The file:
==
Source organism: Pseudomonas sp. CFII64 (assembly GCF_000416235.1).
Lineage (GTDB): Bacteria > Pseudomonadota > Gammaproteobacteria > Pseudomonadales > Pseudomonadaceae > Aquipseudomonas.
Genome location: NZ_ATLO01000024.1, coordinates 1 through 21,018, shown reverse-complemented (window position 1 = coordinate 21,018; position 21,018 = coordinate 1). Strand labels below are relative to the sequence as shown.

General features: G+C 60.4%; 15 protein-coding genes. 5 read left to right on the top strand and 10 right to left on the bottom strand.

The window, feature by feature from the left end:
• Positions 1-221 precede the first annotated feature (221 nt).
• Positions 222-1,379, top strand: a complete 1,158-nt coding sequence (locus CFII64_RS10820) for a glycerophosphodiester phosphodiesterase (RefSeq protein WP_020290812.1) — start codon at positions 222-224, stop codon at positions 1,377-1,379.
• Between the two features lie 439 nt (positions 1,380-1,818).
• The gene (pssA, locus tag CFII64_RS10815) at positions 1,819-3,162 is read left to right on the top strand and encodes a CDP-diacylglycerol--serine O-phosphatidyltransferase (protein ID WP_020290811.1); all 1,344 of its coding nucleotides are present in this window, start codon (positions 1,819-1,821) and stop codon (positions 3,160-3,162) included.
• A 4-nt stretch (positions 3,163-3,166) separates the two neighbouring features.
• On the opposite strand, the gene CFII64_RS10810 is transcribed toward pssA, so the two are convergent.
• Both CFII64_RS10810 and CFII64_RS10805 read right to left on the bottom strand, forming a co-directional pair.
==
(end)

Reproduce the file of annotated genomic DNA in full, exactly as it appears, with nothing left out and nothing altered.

Source organism: Pseudomonas sp. CFII64 (assembly GCF_000416235.1).
Lineage (GTDB): Bacteria > Pseudomonadota > Gammaproteobacteria > Pseudomonadales > Pseudomonadaceae > Aquipseudomonas.
Genome location: NZ_ATLO01000024.1, coordinates 1 through 21,018, shown reverse-complemented (window position 1 = coordinate 21,018; position 21,018 = coordinate 1). Strand labels below are relative to the sequence as shown.

General features: G+C 60.4%; 15 protein-coding genes. 5 read left to right on the top strand and 10 right to left on the bottom strand.

The window, feature by feature from the left end:
• Positions 1-221 precede the first annotated feature (221 nt).
• Positions 222-1,379, top strand: a complete 1,158-nt coding sequence (locus CFII64_RS10820) for a glycerophosphodiester phosphodiesterase (RefSeq protein WP_020290812.1) — start codon at positions 222-224, stop codon at positions 1,377-1,379.
• Between the two features lie 439 nt (positions 1,380-1,818).
• The gene (pssA, locus tag CFII64_RS10815) at positions 1,819-3,162 is read left to right on the top strand and encodes a CDP-diacylglycerol--serine O-phosphatidyltransferase (protein ID WP_020290811.1); all 1,344 of its coding nucleotides are present in this window, start codon (positions 1,819-1,821) and stop codon (positions 3,160-3,162) included.
• A 4-nt stretch (positions 3,163-3,166) separates the two neighbouring features.
• On the opposite strand, the gene CFII64_RS10810 is transcribed toward pssA, so the two are convergent.
• Both CFII64_RS10810 and CFII64_RS10805 read right to left on the bottom strand, forming a co-directional pair.